As I'm sure you're aware, I use the Army Painter dipping method to paint all of my troops. I've had a go at painting a Celt using this method to see how it fairs on a mostly flesh figure. The following is a methodological sequence from start to finish showing each stage in clickable picture form.
First, I sprayed the miniature with a white primer available from Warlord Games. Once dry, I blocked in the flesh colour.
After that, I blocked in the gold (bronze) on the shield and the sword handle.
I then used a colour from my WWII collection (German Camo Beige) to paint his trousers.
I then painted his hair and shoes. Note: not taking care on the hair! But I would go back later and touch up the flesh.
I then painted in the shield colours.
This photo shows a comparison of the miniature before he was painted with the dip and afterwards. As you can see, it's superbly shaded the areas you would want it to. The photo on the right was taken immediately after he was painted with dip and as a result, looks 'wet'.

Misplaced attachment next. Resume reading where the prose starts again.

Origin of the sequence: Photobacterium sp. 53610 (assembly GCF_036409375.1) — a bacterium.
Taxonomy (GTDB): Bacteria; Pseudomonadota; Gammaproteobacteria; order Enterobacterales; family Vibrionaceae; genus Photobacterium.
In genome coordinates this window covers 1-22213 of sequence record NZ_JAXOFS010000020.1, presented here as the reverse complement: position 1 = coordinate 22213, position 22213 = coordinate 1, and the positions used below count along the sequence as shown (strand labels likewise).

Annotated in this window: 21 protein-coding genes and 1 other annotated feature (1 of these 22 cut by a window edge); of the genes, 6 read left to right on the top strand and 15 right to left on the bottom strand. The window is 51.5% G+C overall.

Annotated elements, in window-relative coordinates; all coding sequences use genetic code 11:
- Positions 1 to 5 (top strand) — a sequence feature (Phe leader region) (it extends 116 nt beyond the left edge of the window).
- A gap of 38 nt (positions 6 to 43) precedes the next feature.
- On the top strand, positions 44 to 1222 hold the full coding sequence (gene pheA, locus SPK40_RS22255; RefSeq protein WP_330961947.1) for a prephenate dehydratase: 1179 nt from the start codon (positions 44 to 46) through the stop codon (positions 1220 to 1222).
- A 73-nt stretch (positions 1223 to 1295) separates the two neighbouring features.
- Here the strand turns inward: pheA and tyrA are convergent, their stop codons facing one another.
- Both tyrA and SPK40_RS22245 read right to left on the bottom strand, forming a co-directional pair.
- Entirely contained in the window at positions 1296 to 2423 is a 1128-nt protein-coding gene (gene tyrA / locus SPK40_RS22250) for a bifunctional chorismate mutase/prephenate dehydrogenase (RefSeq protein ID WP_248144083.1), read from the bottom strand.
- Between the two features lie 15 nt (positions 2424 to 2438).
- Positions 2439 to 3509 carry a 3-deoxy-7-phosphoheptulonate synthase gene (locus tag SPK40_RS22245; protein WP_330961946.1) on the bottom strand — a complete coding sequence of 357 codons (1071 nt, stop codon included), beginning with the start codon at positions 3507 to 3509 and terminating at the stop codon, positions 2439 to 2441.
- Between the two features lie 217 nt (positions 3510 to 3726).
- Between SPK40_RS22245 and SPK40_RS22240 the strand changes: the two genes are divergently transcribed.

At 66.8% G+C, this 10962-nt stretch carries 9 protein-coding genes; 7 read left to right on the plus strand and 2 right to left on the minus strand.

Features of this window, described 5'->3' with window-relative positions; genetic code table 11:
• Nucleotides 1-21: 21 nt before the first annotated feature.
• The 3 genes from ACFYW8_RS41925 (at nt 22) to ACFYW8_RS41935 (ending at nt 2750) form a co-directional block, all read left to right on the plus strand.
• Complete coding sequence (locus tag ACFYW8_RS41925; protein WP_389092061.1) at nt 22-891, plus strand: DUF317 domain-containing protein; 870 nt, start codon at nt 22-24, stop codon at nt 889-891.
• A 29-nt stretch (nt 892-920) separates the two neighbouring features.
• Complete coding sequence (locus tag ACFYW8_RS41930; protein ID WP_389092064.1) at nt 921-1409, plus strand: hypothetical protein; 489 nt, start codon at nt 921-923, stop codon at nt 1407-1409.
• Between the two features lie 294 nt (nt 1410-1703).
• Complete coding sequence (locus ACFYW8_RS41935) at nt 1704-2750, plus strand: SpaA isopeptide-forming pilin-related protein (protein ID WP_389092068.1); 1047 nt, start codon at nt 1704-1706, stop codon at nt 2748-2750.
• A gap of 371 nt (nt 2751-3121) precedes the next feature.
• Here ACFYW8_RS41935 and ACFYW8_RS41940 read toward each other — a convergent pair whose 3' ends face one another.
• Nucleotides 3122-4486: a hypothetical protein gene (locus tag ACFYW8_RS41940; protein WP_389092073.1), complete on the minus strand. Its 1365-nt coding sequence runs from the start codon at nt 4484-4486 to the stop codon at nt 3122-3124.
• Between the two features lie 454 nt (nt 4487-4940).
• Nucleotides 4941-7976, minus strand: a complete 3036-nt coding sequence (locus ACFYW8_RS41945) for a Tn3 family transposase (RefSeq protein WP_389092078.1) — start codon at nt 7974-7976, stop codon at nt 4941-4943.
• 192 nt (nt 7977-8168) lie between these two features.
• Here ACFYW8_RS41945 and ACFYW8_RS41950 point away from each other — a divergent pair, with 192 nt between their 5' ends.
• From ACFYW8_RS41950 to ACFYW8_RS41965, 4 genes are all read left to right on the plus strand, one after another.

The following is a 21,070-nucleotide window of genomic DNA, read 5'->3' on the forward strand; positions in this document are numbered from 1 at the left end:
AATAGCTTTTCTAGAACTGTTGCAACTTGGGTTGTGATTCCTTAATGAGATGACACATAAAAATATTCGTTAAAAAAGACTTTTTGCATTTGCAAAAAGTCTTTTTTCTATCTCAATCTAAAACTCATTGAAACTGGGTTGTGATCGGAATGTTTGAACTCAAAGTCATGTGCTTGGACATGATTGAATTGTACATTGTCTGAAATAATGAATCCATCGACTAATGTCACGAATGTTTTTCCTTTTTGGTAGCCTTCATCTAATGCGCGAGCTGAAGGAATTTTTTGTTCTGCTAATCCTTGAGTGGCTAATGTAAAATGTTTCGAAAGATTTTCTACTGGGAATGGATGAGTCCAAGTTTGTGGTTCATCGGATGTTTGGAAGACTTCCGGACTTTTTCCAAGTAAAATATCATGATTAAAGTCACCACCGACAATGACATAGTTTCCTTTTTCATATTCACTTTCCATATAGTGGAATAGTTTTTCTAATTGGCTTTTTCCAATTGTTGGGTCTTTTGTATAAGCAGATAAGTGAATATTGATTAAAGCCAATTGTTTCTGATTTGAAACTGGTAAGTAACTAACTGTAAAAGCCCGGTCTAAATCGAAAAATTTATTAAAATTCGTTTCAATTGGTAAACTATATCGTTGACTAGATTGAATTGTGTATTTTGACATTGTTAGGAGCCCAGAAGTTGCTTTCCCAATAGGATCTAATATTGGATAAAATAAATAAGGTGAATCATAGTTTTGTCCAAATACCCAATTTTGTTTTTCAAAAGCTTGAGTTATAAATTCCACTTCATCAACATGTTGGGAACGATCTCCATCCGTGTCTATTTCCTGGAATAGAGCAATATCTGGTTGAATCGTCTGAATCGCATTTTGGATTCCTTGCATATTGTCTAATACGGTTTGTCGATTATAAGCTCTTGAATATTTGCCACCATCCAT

This picture is a comparison before and after, this time showing the rear of the miniature. As you can see, it's done a great job!
I stand by Army Painter or the 'dip' method as a great way of getting better looking miniatures without having to be as good a painter (which I am not). If AP wasn't invented, I probably would have just left the figure how it is in the left of the comparison shots. I actually think the AP can make figures look more realistic than using the traditional shading method. Please note that this miniature still needs to be matte varnished to remove the shine.
It must have taken me about 20 minutes to paint this miniature (very brief drying time included in that!) and I could easily paint a warband within an evening or two using the method!